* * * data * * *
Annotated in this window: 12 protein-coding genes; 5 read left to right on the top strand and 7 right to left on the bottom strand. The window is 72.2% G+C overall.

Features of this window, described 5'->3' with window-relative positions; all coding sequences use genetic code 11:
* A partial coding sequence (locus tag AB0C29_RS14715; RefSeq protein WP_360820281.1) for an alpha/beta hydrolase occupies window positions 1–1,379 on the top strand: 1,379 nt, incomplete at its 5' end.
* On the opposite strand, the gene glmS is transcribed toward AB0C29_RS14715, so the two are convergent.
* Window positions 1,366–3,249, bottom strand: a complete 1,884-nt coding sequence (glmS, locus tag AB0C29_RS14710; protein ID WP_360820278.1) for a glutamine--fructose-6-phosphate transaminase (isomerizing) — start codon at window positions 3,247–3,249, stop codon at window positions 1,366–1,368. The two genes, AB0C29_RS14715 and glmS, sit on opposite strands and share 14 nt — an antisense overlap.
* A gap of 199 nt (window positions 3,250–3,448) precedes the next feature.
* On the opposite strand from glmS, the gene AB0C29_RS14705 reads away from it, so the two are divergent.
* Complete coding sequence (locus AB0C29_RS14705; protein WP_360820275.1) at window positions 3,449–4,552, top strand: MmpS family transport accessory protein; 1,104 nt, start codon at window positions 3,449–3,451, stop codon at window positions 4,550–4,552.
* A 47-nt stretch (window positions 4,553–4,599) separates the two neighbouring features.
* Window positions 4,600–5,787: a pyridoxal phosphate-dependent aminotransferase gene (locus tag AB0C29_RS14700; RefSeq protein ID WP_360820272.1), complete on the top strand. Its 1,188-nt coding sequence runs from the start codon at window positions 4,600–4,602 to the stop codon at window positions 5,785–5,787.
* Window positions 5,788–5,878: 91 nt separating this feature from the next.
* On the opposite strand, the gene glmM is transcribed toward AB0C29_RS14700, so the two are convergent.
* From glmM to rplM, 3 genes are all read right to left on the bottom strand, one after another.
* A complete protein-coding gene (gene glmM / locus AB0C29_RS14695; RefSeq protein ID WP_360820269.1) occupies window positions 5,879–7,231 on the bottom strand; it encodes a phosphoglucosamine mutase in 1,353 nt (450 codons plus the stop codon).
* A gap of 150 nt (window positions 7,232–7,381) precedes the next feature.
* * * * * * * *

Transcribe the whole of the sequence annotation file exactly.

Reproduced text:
Annotated in this window: 12 protein-coding genes; 5 read left to right on the top strand and 7 right to left on the bottom strand. The window is 72.2% G+C overall.

Features of this window, described 5'->3' with window-relative positions; all coding sequences use genetic code 11:
* A partial coding sequence (locus tag AB0C29_RS14715; RefSeq protein WP_360820281.1) for an alpha/beta hydrolase occupies window positions 1–1,379 on the top strand: 1,379 nt, incomplete at its 5' end.
* On the opposite strand, the gene glmS is transcribed toward AB0C29_RS14715, so the two are convergent.
* Window positions 1,366–3,249, bottom strand: a complete 1,884-nt coding sequence (glmS, locus tag AB0C29_RS14710; protein ID WP_360820278.1) for a glutamine--fructose-6-phosphate transaminase (isomerizing) — start codon at window positions 3,247–3,249, stop codon at window positions 1,366–1,368. The two genes, AB0C29_RS14715 and glmS, sit on opposite strands and share 14 nt — an antisense overlap.
* A gap of 199 nt (window positions 3,250–3,448) precedes the next feature.
* On the opposite strand from glmS, the gene AB0C29_RS14705 reads away from it, so the two are divergent.
* Complete coding sequence (locus AB0C29_RS14705; protein WP_360820275.1) at window positions 3,449–4,552, top strand: MmpS family transport accessory protein; 1,104 nt, start codon at window positions 3,449–3,451, stop codon at window positions 4,550–4,552.
* A 47-nt stretch (window positions 4,553–4,599) separates the two neighbouring features.
* Window positions 4,600–5,787: a pyridoxal phosphate-dependent aminotransferase gene (locus tag AB0C29_RS14700; RefSeq protein ID WP_360820272.1), complete on the top strand. Its 1,188-nt coding sequence runs from the start codon at window positions 4,600–4,602 to the stop codon at window positions 5,785–5,787.
* Window positions 5,788–5,878: 91 nt separating this feature from the next.
* On the opposite strand, the gene glmM is transcribed toward AB0C29_RS14700, so the two are convergent.
* From glmM to rplM, 3 genes are all read right to left on the bottom strand, one after another.
* A complete protein-coding gene (gene glmM / locus AB0C29_RS14695; RefSeq protein ID WP_360820269.1) occupies window positions 5,879–7,231 on the bottom strand; it encodes a phosphoglucosamine mutase in 1,353 nt (450 codons plus the stop codon).
* A gap of 150 nt (window positions 7,232–7,381) precedes the next feature.